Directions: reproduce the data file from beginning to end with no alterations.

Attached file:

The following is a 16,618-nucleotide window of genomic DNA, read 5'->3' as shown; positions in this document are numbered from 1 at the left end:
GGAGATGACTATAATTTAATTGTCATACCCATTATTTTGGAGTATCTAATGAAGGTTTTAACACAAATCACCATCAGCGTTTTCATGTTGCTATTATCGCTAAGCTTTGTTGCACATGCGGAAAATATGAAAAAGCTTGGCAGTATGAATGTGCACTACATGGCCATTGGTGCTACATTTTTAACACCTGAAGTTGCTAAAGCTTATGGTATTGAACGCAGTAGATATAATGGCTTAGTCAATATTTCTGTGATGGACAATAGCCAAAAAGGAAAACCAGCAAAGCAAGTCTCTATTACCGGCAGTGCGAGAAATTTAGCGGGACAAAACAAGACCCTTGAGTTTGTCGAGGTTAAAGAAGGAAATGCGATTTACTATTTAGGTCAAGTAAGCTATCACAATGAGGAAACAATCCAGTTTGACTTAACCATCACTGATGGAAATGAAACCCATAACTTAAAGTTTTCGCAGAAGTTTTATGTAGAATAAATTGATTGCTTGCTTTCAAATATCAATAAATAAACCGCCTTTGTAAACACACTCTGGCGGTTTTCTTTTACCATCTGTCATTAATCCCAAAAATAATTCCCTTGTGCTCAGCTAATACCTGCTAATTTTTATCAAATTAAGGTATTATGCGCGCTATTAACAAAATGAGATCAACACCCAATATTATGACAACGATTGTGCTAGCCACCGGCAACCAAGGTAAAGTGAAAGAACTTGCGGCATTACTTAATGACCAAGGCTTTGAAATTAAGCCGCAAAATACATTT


The following is a 16,618-nucleotide window of genomic DNA, read 5'->3' as shown; positions in this document are numbered from 1 at the left end:
GGAGATGACTATAATTTAATTGTCATACCCATTATTTTGGAGTATCTAATGAAGGTTTTAACACAAATCACCATCAGCGTTTTCATGTTGCTATTATCGCTAAGCTTTGTTGCACATGCGGAAAATATGAAAAAGCTTGGCAGTATGAATGTGCACTACATGGCCATTGGTGCTACATTTTTAACACCTGAAGTTGCTAAAGCTTATGGTATTGAACGCAGTAGATATAATGGCTTAGTCAATATTTCTGTGATGGACAATAGCCAAAAAGGAAAACCAGCAAAGCAAGTCTCTATTACCGGCAGTGCGAGAAATTTAGCGGGACAAAACAAGACCCTTGAGTTTGTCGAGGTTAAAGAAGGAAATGCGATTTACTATTTAGGTCAAGTAAGCTATCACAATGAGGAAACAATCCAGTTTGACTTAACCATCACTGATGGAAATGAAACCCATAACTTAAAGTTTTCGCAGAAGTTTTATGTAGAATAAATTGATTGCTTGCTTTCAAATATCAATAAATAAACCGCCTTTGTAAACACACTCTGGCGGTTTTCTTTTACCATCTGTCATTAATCCCAAAAATAATTCCCTTGTGCTCAGCTAATACCTGCTAATTTTTATCAAATTAAGGTATTATGCGCGCTATTAACAAAATGAGATCAACACCCAATATTATGACAACGATTGTGCTAGCCACCGGCAACCAAGGTAAAGTGAAAGAACTTGCGGCATTACTTAATGACCAAGGCTTTGAAATTAAGCCGCAAAATACATTT